Ponung dance is a prominent and widely practised traditional art form in India’s Arunachal Pradesh state. It is the Adis community’s traditional folk dance, which is noted for its rich cultural way of life. Because of this Ponung, which is a dynamic dance accompanied by mesmerising tunes, the Adi hamlet and its indigenous inhabitants have grown in prominence. It is shown at the festival that takes place prior to the harvest. This dance is only done on auspicious and important occasions. The performance attracts a large number of visitors from all across the country. Ponung is a female-only dance that is performed in a group setting. Young married ladies, as well as young girls, can perform it. A Miri, a guy skilled in mythological songs about the origins of rice and other crops, leads the dancing performance. The females form a circle and dance in it while holding each other.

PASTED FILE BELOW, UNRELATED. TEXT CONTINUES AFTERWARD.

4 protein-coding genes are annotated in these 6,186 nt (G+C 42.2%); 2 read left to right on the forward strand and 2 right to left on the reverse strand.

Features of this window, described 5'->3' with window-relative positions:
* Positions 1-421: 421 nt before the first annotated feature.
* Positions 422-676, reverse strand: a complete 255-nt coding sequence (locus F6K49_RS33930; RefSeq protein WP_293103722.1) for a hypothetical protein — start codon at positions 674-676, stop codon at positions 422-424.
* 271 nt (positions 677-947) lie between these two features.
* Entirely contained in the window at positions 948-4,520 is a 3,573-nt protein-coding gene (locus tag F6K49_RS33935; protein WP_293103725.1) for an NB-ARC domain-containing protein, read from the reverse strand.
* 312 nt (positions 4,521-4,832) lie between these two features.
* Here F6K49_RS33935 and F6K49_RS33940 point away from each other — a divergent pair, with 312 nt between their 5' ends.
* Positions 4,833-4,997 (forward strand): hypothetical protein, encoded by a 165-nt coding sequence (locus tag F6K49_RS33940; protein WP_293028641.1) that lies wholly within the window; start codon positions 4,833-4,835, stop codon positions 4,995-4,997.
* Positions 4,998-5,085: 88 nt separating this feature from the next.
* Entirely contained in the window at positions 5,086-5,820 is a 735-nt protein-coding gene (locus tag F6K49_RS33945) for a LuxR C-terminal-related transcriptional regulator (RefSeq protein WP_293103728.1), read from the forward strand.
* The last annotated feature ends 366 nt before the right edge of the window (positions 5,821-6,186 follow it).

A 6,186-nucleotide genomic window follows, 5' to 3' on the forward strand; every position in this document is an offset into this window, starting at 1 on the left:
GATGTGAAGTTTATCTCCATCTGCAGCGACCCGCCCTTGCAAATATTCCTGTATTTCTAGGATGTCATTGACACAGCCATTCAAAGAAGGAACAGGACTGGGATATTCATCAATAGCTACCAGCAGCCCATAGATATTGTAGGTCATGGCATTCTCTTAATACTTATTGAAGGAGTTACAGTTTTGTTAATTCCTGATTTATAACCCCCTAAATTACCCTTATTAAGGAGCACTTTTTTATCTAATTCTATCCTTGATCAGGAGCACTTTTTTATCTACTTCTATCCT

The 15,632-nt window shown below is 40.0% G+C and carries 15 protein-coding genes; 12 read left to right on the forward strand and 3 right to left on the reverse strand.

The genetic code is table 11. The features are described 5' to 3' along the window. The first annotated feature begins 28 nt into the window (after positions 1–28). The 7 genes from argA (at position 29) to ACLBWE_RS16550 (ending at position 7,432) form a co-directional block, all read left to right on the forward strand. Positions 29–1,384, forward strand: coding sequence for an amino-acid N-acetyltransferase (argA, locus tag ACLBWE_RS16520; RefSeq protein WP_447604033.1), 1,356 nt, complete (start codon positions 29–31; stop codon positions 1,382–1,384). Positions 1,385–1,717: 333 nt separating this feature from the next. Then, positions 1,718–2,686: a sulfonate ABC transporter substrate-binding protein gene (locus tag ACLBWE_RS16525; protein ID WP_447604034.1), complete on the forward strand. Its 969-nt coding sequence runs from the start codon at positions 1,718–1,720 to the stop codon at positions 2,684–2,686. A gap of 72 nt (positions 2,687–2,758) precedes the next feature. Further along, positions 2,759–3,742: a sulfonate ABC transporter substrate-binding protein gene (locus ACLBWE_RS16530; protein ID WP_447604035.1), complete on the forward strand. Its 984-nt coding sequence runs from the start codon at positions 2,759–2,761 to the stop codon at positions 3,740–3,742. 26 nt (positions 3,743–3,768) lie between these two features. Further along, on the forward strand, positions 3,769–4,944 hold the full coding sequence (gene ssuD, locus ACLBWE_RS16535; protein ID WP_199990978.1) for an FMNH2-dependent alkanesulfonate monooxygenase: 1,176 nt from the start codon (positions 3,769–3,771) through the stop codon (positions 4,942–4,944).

The dancers use ethnic clothing, which adds colour to their performance. The outfit consists mostly of a long skirt and Kurti. The basic colours used in the design of the skirt and Kurti are black, red, and blue. They also wear traditional heavy jewellery such as a necklace and an earring. Their hair is carefully tucked into a bun. On rare occasions, the contestants don an ethnic headpiece.
2. Daminda Dance